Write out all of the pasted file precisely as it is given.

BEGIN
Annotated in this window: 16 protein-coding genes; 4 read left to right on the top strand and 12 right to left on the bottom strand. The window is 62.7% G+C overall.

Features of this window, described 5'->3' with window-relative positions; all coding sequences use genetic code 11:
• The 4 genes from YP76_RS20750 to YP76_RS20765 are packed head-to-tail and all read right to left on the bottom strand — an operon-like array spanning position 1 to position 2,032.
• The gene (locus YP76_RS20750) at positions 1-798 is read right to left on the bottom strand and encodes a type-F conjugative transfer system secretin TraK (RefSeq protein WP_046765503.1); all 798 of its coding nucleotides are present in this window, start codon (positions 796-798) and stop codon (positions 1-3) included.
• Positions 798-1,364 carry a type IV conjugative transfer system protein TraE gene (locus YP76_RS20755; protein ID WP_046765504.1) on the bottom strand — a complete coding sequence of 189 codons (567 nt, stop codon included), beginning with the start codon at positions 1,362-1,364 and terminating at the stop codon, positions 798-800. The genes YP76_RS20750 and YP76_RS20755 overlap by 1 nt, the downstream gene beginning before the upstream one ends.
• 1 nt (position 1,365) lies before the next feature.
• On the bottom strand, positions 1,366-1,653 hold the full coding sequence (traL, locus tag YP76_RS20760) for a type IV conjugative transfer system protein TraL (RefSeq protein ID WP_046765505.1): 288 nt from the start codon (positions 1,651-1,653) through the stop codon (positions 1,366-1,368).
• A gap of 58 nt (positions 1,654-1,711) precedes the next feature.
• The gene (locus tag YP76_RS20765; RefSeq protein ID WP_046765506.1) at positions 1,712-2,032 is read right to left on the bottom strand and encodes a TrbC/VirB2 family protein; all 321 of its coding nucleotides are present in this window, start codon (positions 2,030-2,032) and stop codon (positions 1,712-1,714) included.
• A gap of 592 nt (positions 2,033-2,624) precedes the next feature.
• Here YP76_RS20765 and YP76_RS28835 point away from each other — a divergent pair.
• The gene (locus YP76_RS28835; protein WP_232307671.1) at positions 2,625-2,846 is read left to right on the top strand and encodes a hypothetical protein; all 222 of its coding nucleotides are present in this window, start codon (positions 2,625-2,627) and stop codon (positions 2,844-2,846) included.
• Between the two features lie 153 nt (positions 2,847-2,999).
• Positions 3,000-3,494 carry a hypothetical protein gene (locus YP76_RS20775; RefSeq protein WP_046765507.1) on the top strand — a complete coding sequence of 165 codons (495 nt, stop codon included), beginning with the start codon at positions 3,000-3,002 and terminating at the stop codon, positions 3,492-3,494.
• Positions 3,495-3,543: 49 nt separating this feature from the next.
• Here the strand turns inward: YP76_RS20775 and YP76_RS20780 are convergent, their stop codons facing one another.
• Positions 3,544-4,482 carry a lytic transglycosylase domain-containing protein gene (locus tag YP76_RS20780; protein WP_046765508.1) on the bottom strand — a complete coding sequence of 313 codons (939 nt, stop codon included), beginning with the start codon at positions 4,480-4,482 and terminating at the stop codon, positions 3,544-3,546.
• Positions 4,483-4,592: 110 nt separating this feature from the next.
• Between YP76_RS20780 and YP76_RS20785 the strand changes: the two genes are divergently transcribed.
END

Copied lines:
Annotated in this window: 16 protein-coding genes; 4 read left to right on the top strand and 12 right to left on the bottom strand. The window is 62.7% G+C overall.

Features of this window, described 5'->3' with window-relative positions; all coding sequences use genetic code 11:
• The 4 genes from YP76_RS20750 to YP76_RS20765 are packed head-to-tail and all read right to left on the bottom strand — an operon-like array spanning position 1 to position 2,032.
• The gene (locus YP76_RS20750) at positions 1-798 is read right to left on the bottom strand and encodes a type-F conjugative transfer system secretin TraK (RefSeq protein WP_046765503.1); all 798 of its coding nucleotides are present in this window, start codon (positions 796-798) and stop codon (positions 1-3) included.
• Positions 798-1,364 carry a type IV conjugative transfer system protein TraE gene (locus YP76_RS20755; protein ID WP_046765504.1) on the bottom strand — a complete coding sequence of 189 codons (567 nt, stop codon included), beginning with the start codon at positions 1,362-1,364 and terminating at the stop codon, positions 798-800. The genes YP76_RS20750 and YP76_RS20755 overlap by 1 nt, the downstream gene beginning before the upstream one ends.
• 1 nt (position 1,365) lies before the next feature.
• On the bottom strand, positions 1,366-1,653 hold the full coding sequence (traL, locus tag YP76_RS20760) for a type IV conjugative transfer system protein TraL (RefSeq protein ID WP_046765505.1): 288 nt from the start codon (positions 1,651-1,653) through the stop codon (positions 1,366-1,368).
• A gap of 58 nt (positions 1,654-1,711) precedes the next feature.
• The gene (locus tag YP76_RS20765; RefSeq protein ID WP_046765506.1) at positions 1,712-2,032 is read right to left on the bottom strand and encodes a TrbC/VirB2 family protein; all 321 of its coding nucleotides are present in this window, start codon (positions 2,030-2,032) and stop codon (positions 1,712-1,714) included.
• A gap of 592 nt (positions 2,033-2,624) precedes the next feature.
• Here YP76_RS20765 and YP76_RS28835 point away from each other — a divergent pair.
• The gene (locus YP76_RS28835; protein WP_232307671.1) at positions 2,625-2,846 is read left to right on the top strand and encodes a hypothetical protein; all 222 of its coding nucleotides are present in this window, start codon (positions 2,625-2,627) and stop codon (positions 2,844-2,846) included.
• Between the two features lie 153 nt (positions 2,847-2,999).
• Positions 3,000-3,494 carry a hypothetical protein gene (locus YP76_RS20775; RefSeq protein WP_046765507.1) on the top strand — a complete coding sequence of 165 codons (495 nt, stop codon included), beginning with the start codon at positions 3,000-3,002 and terminating at the stop codon, positions 3,492-3,494.
• Positions 3,495-3,543: 49 nt separating this feature from the next.
• Here the strand turns inward: YP76_RS20775 and YP76_RS20780 are convergent, their stop codons facing one another.
• Positions 3,544-4,482 carry a lytic transglycosylase domain-containing protein gene (locus tag YP76_RS20780; protein WP_046765508.1) on the bottom strand — a complete coding sequence of 313 codons (939 nt, stop codon included), beginning with the start codon at positions 4,480-4,482 and terminating at the stop codon, positions 3,544-3,546.
• Positions 4,483-4,592: 110 nt separating this feature from the next.
• Between YP76_RS20780 and YP76_RS20785 the strand changes: the two genes are divergently transcribed.